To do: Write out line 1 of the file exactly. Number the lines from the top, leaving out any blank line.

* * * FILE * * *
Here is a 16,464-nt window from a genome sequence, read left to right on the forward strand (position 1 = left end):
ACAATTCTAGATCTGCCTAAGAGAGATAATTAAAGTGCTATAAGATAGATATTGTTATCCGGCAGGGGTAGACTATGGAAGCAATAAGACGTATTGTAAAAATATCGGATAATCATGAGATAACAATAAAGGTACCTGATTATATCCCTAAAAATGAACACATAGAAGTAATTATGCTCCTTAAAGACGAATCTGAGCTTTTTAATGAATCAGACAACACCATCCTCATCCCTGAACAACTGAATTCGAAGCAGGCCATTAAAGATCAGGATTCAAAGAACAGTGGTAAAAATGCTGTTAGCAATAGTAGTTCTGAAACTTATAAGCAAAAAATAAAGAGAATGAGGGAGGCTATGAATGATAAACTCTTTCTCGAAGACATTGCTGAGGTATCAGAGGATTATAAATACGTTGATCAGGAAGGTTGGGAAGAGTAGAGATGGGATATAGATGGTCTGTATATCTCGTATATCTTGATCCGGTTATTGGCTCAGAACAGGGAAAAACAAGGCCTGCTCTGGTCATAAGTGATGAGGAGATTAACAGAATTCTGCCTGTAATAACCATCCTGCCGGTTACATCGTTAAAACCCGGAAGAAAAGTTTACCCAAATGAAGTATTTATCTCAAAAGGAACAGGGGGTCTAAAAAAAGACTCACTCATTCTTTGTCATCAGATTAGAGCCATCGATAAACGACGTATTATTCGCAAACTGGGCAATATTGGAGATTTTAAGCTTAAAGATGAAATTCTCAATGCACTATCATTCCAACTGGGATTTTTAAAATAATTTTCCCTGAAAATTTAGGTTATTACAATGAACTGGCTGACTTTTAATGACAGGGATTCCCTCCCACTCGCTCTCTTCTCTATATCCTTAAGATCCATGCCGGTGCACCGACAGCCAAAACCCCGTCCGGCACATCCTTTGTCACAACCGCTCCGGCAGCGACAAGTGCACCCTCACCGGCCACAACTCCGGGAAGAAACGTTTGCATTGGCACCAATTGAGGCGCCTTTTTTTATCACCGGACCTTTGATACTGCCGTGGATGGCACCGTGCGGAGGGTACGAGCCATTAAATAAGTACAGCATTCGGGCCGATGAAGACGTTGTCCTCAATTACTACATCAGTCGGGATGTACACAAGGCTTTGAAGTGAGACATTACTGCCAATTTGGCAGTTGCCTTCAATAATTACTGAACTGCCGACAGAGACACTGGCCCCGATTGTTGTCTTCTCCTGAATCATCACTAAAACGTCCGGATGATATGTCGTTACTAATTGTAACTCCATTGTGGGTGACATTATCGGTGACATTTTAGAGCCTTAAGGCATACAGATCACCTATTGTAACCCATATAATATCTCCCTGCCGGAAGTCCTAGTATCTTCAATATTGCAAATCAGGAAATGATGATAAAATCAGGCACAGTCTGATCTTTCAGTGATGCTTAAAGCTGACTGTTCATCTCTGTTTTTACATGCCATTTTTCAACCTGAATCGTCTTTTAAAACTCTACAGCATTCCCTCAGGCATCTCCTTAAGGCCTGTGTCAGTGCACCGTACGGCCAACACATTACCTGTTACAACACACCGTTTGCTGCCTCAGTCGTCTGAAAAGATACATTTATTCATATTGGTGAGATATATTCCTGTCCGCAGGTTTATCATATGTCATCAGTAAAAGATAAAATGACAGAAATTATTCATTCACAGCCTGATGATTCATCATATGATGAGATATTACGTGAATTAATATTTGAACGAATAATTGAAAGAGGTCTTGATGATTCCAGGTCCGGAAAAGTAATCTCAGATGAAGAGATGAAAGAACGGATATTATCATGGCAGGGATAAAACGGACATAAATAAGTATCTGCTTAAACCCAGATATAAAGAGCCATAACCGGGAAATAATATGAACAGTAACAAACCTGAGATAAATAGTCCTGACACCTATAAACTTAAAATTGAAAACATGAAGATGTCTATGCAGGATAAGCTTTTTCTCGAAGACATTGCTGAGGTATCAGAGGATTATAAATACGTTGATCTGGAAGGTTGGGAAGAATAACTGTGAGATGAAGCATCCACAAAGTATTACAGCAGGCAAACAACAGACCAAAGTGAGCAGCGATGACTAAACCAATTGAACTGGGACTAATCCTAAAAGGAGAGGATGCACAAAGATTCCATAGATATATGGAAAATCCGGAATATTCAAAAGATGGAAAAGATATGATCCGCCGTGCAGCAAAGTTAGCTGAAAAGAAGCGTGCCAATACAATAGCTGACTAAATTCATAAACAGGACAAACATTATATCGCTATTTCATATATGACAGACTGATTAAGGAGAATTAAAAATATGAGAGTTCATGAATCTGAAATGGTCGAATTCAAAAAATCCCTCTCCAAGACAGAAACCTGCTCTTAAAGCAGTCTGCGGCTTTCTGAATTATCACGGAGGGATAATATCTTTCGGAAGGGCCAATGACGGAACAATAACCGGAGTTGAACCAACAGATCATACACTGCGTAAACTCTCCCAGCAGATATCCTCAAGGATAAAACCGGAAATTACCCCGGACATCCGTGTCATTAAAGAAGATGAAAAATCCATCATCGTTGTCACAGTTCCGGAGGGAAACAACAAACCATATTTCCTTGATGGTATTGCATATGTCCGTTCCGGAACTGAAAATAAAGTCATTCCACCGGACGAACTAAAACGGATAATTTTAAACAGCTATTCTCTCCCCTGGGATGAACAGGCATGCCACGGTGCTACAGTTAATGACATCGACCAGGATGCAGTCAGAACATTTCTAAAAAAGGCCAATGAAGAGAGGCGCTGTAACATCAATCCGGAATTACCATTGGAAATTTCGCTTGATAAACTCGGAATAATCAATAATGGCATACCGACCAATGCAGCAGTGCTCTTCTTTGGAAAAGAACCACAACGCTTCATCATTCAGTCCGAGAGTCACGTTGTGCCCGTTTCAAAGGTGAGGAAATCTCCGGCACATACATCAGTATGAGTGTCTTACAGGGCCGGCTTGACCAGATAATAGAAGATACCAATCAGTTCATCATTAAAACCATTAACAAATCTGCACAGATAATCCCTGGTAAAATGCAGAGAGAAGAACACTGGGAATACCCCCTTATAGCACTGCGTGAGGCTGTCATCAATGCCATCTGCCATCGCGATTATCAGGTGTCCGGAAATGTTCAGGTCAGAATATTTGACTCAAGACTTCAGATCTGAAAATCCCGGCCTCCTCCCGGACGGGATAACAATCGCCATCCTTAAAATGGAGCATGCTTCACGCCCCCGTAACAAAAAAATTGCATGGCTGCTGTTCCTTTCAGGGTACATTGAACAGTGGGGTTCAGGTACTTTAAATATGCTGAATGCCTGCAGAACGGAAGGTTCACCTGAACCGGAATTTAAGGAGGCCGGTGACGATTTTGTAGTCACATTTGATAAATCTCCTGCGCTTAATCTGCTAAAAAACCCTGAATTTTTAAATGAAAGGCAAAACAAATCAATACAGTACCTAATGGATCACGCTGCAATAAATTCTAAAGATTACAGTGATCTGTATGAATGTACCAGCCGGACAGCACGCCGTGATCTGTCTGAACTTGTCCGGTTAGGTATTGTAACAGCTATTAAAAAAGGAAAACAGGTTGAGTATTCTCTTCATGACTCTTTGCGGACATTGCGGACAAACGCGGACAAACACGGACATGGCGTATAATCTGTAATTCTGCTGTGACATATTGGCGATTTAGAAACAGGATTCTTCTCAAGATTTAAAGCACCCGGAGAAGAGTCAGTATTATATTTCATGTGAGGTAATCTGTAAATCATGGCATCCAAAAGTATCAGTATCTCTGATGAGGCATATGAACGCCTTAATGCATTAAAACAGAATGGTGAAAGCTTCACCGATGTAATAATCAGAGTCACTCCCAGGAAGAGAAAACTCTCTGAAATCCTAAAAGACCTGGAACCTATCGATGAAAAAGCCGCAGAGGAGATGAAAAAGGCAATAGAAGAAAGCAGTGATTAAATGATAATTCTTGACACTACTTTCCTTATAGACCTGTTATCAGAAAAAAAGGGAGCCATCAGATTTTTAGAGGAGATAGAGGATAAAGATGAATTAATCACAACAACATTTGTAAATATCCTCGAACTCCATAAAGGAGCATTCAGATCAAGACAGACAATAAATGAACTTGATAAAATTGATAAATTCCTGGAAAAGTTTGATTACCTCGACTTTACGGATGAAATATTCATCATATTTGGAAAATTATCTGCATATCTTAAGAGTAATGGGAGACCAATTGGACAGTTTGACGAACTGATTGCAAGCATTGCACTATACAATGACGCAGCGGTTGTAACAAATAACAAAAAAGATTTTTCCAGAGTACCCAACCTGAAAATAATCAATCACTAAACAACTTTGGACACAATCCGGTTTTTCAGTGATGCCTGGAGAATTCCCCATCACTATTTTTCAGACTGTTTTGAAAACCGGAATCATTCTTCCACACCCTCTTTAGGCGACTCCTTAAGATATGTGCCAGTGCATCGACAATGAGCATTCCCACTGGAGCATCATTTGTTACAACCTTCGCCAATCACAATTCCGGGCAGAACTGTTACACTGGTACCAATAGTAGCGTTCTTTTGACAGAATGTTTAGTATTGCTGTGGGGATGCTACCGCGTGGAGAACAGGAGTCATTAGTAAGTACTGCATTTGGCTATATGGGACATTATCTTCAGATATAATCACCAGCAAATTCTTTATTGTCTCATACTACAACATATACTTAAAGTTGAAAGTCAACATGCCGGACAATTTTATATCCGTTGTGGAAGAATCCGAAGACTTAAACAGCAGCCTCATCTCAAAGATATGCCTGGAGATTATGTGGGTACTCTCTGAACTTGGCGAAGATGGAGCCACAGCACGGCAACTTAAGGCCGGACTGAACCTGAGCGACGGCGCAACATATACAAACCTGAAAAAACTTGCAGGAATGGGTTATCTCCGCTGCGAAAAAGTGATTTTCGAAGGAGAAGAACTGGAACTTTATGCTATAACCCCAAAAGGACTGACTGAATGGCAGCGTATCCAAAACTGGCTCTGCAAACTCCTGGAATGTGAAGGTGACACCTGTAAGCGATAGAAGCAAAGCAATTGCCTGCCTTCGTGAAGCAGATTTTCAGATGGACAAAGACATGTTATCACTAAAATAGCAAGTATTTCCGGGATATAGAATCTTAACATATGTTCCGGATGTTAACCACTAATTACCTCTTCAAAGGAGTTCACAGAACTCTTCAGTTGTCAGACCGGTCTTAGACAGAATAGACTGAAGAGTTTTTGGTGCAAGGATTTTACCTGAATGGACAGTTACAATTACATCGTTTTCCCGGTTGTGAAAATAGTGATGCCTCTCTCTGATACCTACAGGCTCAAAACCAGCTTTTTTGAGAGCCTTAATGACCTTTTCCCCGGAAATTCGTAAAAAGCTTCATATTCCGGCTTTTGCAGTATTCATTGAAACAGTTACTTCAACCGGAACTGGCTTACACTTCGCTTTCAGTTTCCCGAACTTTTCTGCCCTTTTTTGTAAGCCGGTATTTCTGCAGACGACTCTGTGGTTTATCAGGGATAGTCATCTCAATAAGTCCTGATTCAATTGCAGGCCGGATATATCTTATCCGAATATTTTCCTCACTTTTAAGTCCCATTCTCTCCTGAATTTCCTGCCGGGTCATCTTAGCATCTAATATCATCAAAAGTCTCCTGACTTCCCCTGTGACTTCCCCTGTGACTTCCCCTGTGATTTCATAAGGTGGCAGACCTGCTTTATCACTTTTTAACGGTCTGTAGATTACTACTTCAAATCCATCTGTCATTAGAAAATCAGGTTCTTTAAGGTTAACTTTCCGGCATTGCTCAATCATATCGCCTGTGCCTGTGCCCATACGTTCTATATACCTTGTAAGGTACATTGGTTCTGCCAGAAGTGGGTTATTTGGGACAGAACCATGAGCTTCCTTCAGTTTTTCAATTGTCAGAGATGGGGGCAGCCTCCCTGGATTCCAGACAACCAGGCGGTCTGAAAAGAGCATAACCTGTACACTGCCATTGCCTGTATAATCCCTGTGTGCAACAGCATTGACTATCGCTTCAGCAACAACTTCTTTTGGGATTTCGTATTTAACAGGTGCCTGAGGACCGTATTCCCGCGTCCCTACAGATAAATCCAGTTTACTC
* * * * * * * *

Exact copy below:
Here is a 16,464-nt window from a genome sequence, read left to right on the forward strand (position 1 = left end):